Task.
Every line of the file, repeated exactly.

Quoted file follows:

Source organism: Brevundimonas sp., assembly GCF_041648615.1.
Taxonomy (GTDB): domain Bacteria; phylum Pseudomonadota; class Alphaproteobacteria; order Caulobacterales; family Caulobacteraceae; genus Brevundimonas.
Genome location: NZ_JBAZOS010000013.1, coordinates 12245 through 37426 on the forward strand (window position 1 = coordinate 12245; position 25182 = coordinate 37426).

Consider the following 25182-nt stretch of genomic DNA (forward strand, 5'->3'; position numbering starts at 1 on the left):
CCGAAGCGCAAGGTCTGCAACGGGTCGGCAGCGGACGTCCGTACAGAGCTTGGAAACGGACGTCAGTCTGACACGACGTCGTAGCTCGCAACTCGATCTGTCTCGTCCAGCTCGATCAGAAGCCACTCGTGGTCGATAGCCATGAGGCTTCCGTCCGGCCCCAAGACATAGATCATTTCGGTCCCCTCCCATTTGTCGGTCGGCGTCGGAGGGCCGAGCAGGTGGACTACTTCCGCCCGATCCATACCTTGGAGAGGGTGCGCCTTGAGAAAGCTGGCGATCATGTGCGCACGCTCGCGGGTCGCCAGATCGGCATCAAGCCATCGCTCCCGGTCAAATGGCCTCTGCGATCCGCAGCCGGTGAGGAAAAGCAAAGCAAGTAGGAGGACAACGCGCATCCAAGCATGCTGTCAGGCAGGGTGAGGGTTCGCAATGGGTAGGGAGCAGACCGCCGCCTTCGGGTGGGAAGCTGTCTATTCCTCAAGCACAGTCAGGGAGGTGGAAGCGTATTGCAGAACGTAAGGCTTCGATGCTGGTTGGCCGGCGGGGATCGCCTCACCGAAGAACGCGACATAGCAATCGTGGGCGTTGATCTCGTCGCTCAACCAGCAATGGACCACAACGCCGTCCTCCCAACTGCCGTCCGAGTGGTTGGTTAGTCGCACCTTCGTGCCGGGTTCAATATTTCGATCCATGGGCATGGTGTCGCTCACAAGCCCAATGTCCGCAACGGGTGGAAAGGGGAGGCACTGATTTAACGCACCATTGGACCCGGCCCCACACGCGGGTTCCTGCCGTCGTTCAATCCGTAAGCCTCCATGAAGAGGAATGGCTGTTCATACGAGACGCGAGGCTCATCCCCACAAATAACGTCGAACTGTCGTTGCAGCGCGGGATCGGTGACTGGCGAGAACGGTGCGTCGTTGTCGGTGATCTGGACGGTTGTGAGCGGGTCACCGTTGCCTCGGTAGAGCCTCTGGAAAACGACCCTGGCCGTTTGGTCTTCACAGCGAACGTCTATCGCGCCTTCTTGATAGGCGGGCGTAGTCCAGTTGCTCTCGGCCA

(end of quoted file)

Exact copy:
Source organism: Brevundimonas sp., assembly GCF_041648615.1.
Taxonomy (GTDB): domain Bacteria; phylum Pseudomonadota; class Alphaproteobacteria; order Caulobacterales; family Caulobacteraceae; genus Brevundimonas.
Genome location: NZ_JBAZOS010000013.1, coordinates 12245 through 37426 on the forward strand (window position 1 = coordinate 12245; position 25182 = coordinate 37426).

Consider the following 25182-nt stretch of genomic DNA (forward strand, 5'->3'; position numbering starts at 1 on the left):
CCGAAGCGCAAGGTCTGCAACGGGTCGGCAGCGGACGTCCGTACAGAGCTTGGAAACGGACGTCAGTCTGACACGACGTCGTAGCTCGCAACTCGATCTGTCTCGTCCAGCTCGATCAGAAGCCACTCGTGGTCGATAGCCATGAGGCTTCCGTCCGGCCCCAAGACATAGATCATTTCGGTCCCCTCCCATTTGTCGGTCGGCGTCGGAGGGCCGAGCAGGTGGACTACTTCCGCCCGATCCATACCTTGGAGAGGGTGCGCCTTGAGAAAGCTGGCGATCATGTGCGCACGCTCGCGGGTCGCCAGATCGGCATCAAGCCATCGCTCCCGGTCAAATGGCCTCTGCGATCCGCAGCCGGTGAGGAAAAGCAAAGCAAGTAGGAGGACAACGCGCATCCAAGCATGCTGTCAGGCAGGGTGAGGGTTCGCAATGGGTAGGGAGCAGACCGCCGCCTTCGGGTGGGAAGCTGTCTATTCCTCAAGCACAGTCAGGGAGGTGGAAGCGTATTGCAGAACGTAAGGCTTCGATGCTGGTTGGCCGGCGGGGATCGCCTCACCGAAGAACGCGACATAGCAATCGTGGGCGTTGATCTCGTCGCTCAACCAGCAATGGACCACAACGCCGTCCTCCCAACTGCCGTCCGAGTGGTTGGTTAGTCGCACCTTCGTGCCGGGTTCAATATTTCGATCCATGGGCATGGTGTCGCTCACAAGCCCAATGTCCGCAACGGGTGGAAAGGGGAGGCACTGATTTAACGCACCATTGGACCCGGCCCCACACGCGGGTTCCTGCCGTCGTTCAATCCGTAAGCCTCCATGAAGAGGAATGGCTGTTCATACGAGACGCGAGGCTCATCCCCACAAATAACGTCGAACTGTCGTTGCAGCGCGGGATCGGTGACTGGCGAGAACGGTGCGTCGTTGTCGGTGATCTGGACGGTTGTGAGCGGGTCACCGTTGCCTCGGTAGAGCCTCTGGAAAACGACCCTGGCCGTTTGGTCTTCACAGCGAACGTCTATCGCGCCTTCTTGATAGGCGGGCGTAGTCCAGTTGCTCTCGGCCA